The musicians in Philadelphia are out of contract. If they can’t get a new deal soon, the orchestra will be back where it was five years ago – shut down and bankrupt. The atmosphere is souring.
Read what the musicians have to say:
It has been more than five years since the Board of the Philadelphia Orchestra voted to file for bankruptcy, becoming the first major American orchestra to do so. At the time, the Orchestra had a $140 million endowment, owned the Academy of Music, and had no debts, according to an NPR article from April 18, 2011.
Although the filing in April, 2011 was opposed by the musicians, the public was told that it was a necessary step, and that when the Orchestra emerged from bankruptcy, things would be much better.
When the court approved the bankruptcy, the Association made wholesale changes to our pension plan. The Plan was frozen and its administration was transferred to the Pension Benefit Guarantee Corporation, a U. S. government entity. Some musicians may receive lower pensions than they would have earned under the frozen Plan. The retirement benefits which were substituted for the Plan do not guarantee the benefit level specified in the Plan. In addition, the orchestra musicians, who had voluntarily taken a wage freeze the year before, and who had donated a significant amount of money to the Association, saw their salaries reduced by more than 14 percent. The size of the orchestra was also reduced, from 106 full-time positions to 95.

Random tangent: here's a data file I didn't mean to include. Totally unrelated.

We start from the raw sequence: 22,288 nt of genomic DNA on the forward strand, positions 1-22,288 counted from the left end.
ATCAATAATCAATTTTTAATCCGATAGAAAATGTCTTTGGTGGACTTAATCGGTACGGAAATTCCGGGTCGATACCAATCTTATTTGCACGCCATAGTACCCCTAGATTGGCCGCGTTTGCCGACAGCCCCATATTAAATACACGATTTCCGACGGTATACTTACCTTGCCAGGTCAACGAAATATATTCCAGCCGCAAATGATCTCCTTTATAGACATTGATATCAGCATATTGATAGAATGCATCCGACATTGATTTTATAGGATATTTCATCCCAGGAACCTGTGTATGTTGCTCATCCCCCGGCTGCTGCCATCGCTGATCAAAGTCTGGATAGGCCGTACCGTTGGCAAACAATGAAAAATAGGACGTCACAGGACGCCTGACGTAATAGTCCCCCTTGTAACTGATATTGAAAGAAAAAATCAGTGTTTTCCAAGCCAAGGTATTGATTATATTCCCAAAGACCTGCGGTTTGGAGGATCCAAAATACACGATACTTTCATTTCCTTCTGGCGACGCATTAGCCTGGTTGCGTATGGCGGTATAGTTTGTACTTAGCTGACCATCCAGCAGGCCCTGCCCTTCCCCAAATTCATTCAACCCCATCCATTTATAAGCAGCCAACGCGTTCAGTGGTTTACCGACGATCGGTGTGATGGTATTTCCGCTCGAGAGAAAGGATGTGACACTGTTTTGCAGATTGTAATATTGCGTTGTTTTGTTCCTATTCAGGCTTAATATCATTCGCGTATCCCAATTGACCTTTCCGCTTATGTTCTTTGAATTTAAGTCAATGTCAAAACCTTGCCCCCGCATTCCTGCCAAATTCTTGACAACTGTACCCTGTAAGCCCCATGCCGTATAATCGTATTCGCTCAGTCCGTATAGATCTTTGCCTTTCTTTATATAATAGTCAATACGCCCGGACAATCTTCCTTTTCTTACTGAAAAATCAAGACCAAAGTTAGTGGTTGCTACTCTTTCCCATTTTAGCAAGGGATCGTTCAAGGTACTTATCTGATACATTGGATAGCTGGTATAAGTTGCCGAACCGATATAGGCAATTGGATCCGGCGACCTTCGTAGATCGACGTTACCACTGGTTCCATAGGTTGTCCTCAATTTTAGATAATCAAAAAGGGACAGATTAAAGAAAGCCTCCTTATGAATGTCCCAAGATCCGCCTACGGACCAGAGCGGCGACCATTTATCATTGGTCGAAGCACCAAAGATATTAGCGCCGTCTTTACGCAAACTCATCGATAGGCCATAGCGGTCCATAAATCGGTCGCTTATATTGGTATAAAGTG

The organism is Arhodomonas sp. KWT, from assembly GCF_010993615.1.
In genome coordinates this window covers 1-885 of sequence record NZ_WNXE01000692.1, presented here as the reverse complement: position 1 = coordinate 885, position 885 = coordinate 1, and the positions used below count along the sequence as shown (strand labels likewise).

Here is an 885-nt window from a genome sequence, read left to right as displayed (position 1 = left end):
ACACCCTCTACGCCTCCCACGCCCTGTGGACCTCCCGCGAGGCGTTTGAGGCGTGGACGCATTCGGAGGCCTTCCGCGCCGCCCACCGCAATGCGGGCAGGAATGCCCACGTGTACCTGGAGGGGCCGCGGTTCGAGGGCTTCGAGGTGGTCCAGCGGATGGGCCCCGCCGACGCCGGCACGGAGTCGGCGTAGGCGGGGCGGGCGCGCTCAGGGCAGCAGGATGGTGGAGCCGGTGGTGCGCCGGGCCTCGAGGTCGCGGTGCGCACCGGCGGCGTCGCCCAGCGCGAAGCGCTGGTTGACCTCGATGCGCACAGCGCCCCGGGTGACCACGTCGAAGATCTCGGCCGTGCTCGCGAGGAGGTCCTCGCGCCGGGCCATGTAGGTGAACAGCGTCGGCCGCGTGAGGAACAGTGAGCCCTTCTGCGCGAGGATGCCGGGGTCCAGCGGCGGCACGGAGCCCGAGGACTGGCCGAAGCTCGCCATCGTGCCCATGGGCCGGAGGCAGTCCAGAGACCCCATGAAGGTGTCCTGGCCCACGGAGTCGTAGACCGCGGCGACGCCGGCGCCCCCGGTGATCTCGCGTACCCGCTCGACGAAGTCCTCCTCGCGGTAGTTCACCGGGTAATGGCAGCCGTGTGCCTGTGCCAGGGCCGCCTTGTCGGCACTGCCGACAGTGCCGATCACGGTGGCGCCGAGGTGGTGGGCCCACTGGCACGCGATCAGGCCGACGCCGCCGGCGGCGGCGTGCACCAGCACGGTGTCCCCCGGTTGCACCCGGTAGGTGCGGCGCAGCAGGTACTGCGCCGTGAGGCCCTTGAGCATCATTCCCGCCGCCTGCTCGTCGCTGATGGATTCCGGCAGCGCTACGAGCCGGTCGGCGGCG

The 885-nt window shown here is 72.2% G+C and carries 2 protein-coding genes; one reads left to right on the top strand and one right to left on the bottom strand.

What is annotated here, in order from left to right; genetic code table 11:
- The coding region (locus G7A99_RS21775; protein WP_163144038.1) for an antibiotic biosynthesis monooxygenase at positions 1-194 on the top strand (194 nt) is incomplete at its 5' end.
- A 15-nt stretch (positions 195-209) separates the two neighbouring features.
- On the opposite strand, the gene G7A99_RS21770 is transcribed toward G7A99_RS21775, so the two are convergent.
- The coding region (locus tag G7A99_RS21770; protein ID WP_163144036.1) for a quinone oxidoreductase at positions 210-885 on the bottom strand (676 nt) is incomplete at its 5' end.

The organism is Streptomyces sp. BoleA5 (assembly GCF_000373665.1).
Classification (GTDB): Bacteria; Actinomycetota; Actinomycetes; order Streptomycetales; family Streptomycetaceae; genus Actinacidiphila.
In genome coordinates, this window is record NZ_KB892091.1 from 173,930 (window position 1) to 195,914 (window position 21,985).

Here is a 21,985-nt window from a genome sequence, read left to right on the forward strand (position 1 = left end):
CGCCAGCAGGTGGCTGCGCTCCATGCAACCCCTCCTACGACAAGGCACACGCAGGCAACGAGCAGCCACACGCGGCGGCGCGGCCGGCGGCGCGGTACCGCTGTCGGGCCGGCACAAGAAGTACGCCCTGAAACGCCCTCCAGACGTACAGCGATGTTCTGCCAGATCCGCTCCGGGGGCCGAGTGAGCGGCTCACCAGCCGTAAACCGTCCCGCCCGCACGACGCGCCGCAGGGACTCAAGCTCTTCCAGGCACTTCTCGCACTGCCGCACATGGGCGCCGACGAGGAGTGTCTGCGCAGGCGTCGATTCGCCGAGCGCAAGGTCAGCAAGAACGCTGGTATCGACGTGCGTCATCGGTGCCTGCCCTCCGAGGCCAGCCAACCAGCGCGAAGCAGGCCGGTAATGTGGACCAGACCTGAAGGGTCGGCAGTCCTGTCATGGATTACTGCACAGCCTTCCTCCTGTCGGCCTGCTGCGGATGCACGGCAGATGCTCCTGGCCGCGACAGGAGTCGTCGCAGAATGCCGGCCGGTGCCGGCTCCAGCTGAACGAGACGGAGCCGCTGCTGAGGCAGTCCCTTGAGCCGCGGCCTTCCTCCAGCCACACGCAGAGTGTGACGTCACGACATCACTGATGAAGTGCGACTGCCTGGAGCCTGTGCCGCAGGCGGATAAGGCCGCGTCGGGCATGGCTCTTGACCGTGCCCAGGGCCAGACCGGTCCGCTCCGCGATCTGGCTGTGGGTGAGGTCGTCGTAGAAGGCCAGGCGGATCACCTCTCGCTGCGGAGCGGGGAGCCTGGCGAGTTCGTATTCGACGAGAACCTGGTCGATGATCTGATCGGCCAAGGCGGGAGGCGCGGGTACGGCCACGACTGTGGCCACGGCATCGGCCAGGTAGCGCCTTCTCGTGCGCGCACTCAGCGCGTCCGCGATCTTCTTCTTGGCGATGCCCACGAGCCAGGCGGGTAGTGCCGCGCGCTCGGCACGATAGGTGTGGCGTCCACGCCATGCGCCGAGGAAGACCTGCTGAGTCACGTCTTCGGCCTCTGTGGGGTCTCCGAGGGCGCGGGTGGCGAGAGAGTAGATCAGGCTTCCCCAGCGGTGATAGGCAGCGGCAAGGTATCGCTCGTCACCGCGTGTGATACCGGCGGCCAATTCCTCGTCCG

The Association, according to the Philadelphia Inquirer’s Peter Dobrin, spent “almost $10 million in professional fees and expenses” on the bankruptcy, and paid settlements of $1.75 million to the American Federation of Musicians Pension Plan, and $1.25 million to the Philly Pops in the process.
More than five years later, Musicians hoped that the Association would view the bankruptcy as a temporary means to regroup and ultimately restore the kind of budget that is necessary to fund a major symphony orchestra, rather than as a way to downgrade the musicians’ contract permanently. More than five years later, we are still waiting….
The regressive contracts under which we have worked since the bankruptcy have saved the Association millions of dollars. We have patiently endured cuts to our salary, pension, and health care. It is time to move forward and restore us to our proper place in the pantheon of orchestras.